#4

I hope, since I’ve demonstrated how easy it is to recover the SSID and password transmitted by Smart Config, that the need to use the AES key option has become even more obvious.

I think in a previous post @bdub dismissed the issue involved as one of “termporary insecurity” and I’ve seen other reasonable people argue in a similar vein on the TI forums.

I’ve put together a post where I explain why I think even exposing a password for a few seconds is a real problem for end users rather than just a hypothetical problem for the security paranoid.

And given this I also argue that TI should not even offer the option to use the CC3000 without AES.

I’d be interested to know if my arguments are convincing or if after reading them people think this an extreme or OTT position :slight_smile:

Also now that we know how Smart Config works it would be interesting to see if people can think of improvements.

What are the main problems and what could be done about them? To that end I’ve put together some thoughts here, hearing your ideas would be cool too.

In the end most of it is an exercise in thinking aloud as I come up various ideas and then unfortunately knock most of them down :frowning:

As entering an AES key is inconvenient I also look at what length key is really required in this post.

Apologies if at this stage I seem to be spamming with posts linking to my blog - I’m going to shut up now. The examination of Smart Config has been a bit obsessive compulsive on my part. I think I’ve completely ODed on it - so I plan to go quiet for a while and concentrate on other things! :slight_smile:

/George


#5

I asked a question on crypto.stackexchange.com a while ago as to whether the idea behind Smart Config was novel, i.e. of encoding information in the packet lengths sent over a secure wireless network such that an outside party could recover this information.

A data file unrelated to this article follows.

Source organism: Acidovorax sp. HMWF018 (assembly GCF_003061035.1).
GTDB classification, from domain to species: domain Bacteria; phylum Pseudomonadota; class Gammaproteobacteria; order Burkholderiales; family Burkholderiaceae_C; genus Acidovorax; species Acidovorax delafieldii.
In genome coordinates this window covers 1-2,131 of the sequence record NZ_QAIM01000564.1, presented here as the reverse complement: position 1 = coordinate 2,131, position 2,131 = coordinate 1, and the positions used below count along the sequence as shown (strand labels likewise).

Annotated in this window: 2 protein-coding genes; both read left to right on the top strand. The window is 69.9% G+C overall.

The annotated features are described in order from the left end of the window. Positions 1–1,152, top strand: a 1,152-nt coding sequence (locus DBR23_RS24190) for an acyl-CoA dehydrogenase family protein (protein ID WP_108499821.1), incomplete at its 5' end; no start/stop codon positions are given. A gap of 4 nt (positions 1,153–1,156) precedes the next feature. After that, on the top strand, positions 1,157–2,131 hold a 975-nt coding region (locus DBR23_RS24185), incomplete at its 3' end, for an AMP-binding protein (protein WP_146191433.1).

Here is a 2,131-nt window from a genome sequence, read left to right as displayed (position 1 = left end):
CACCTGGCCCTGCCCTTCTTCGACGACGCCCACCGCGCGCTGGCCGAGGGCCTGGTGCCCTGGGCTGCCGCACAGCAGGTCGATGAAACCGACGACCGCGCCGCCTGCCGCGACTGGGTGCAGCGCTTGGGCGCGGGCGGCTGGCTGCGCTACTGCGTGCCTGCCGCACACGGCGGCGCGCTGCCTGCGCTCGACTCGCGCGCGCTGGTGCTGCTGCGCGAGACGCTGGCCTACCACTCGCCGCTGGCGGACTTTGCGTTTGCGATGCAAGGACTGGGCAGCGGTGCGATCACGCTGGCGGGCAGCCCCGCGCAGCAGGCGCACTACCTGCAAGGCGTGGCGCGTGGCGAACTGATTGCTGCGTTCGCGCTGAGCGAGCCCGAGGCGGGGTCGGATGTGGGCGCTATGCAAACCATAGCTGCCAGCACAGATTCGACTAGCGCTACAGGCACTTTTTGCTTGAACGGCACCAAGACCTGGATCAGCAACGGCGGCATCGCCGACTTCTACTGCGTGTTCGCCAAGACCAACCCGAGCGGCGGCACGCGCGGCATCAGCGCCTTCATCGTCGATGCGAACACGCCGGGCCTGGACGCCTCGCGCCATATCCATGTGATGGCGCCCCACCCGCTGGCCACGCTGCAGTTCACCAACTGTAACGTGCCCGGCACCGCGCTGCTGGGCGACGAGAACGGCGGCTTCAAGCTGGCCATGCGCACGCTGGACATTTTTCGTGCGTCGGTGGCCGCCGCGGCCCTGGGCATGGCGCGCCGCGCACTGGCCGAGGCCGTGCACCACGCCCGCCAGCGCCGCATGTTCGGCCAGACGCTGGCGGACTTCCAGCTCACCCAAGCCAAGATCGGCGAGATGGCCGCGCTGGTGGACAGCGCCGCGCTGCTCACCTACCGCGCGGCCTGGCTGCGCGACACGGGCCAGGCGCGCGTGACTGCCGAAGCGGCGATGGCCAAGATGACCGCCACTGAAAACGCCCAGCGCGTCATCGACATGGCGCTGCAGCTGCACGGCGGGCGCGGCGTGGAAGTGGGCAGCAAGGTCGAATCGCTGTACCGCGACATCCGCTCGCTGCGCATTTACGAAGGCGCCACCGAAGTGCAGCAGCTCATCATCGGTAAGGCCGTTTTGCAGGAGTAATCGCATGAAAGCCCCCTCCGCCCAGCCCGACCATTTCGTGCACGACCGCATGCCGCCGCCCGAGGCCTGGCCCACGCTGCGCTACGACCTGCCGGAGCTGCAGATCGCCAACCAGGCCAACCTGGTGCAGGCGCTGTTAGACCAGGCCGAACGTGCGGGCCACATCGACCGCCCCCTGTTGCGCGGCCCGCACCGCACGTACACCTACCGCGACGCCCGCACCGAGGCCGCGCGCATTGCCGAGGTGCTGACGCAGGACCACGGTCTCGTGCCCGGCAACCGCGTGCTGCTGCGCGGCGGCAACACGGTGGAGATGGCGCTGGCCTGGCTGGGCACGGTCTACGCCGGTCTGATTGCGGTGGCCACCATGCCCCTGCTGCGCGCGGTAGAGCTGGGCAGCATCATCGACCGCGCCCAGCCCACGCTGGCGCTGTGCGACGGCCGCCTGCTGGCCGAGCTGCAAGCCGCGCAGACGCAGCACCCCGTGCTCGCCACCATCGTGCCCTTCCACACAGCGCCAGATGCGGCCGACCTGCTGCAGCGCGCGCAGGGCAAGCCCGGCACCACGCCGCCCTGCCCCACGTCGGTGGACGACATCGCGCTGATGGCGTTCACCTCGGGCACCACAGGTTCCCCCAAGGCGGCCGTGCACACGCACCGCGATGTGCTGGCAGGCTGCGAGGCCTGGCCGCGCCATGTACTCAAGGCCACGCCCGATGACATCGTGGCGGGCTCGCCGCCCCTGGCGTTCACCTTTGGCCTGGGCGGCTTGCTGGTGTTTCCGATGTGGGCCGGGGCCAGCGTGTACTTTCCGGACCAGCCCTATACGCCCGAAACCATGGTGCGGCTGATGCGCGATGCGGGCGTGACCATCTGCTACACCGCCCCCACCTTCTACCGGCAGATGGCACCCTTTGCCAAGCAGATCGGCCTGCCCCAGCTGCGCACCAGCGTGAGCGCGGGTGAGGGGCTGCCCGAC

I’ve now got at least one good answer. In a paper from 2007 by P. Martin called “Covert channels in secure wireless networks” you can find section 4.4.2 “UDP Packet Size vs MAC Frame Size Experiment” that essentially describes exactly the process used by Smart Config.

And as another commenter on this question points out - if you know the right search terms (“packet size as a covert channel”) you can find a number of hits around this idea.

I thought people might be interested in this as the question of patents has come up a couple of times and this would all seem to be clear prior art.


#6

@ghawkins Thanks for the post regarding Smart Config. I used this code to enable my ESP32 application to easily get onto a new web network with minimal coding. In the ESP32, once you have entered the wifi configuration through the IoS app, it writes the parameters to NVS (non-volatile storage). Upon the next reboot, the app reads NVS to determine if a saved configuration exists. If it finds one, it tries to login using those credentials. If the connection times out, it erases NVS, reboots and starts the Smart Config process again. If the initial NVS read doesn’t find the appropriate keys, the Smart Config process is started.

One good thing about the ESP32 architecture is that it allows for NVS to be encrypted.